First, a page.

Many print publishing business executives, authors, literary agents, editors, booksellers and distributors – as well as their counterparts in the digital publishing business – recently sat down at a roundtable to launch this year’s Financial Times and Goldman Sachs Business Book of the Year Award.
Purpose of the roundtable? To plot a publishing industry survival story! (Which begs the question: Do we even need one?)
Even within this inner circle of professionals there is disagreement (and total misinterpretation on the part of some) of what the changing publishing landscape actually means.
Do the churning changes spell disaster or opportunity?
The title of this post was suggested by a fear expressed by Victoria Barnsley, chief executive of HarperCollins UK. She feels that “single platform domination” will be bad for the publishing industry.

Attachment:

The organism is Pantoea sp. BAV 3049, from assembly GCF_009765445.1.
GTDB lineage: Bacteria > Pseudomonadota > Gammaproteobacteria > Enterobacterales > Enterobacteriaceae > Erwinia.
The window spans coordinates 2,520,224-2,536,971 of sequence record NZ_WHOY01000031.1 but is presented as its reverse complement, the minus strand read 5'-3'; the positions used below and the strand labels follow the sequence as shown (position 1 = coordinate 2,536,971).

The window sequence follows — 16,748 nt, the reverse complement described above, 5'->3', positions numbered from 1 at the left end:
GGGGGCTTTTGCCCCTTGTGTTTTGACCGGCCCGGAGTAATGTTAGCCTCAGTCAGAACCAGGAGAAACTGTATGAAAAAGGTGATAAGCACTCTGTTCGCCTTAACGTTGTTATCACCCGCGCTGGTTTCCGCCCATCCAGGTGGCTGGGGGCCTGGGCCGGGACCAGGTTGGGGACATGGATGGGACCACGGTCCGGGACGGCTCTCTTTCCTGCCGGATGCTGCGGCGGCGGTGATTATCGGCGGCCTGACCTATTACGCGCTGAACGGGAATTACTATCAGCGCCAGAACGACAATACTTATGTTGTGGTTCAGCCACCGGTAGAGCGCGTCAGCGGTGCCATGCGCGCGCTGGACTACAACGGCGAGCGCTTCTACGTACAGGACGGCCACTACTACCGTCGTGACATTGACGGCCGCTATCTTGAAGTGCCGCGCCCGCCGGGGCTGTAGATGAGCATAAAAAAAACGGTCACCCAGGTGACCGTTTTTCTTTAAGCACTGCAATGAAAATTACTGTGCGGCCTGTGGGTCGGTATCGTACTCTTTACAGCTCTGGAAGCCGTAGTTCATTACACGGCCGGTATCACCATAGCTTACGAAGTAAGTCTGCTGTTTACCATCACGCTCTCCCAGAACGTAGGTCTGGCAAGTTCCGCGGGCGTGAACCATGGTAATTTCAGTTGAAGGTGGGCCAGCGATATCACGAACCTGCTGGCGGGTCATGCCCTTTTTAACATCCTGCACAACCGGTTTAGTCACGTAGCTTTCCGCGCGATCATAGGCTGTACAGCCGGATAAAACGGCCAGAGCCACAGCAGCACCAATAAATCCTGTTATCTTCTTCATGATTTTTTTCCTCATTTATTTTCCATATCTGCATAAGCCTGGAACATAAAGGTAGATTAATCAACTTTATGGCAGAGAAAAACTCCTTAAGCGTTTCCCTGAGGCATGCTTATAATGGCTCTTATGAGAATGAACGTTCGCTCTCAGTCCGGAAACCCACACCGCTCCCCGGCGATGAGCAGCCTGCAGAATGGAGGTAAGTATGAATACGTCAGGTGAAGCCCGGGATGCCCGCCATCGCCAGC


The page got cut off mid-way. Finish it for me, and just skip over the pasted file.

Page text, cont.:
Doesn’t she realize that ‘print’ was the single platform domination for the past 500 plus years! And that we are just recently being offered a choice of venues?
Publishing industry roundtable plots a survival story
Serial entrepreneur and Financial Times columnist Luke Johnson could be excused for having a pessimistic outlook on the publishing sector, having “lost a fortune” following his purchase of the UK arm of Borders, the book chain in 2007.
At a roundtable discussion to launch this year’s Financial Times and Goldman Sachs Business Book of the Year Award, the co-founder of private equity firm Risk Capital Partners says he “passionately” hopes books continue to prosper.
Victoria Barnsley, chief executive of HarperCollins UK, probably speaks for many publishing executives when she highlights “single platform domination” as “the risk”. “I don’t think it was good for the record industry nor will it be good for publishing,” she says.
The conundrum for publishers is what to do about it.
Tim Harford, an author and also an FT columnist, says the industry needs to take action swiftly, especially in relation to the digital rights management (DRM) approaches of some ebook distributors that lock readers into their ecosystems.
“If you let Amazon and Apple lock in their devices, they are going to slaughter all of you,” he says, referring to book publishers and retailers.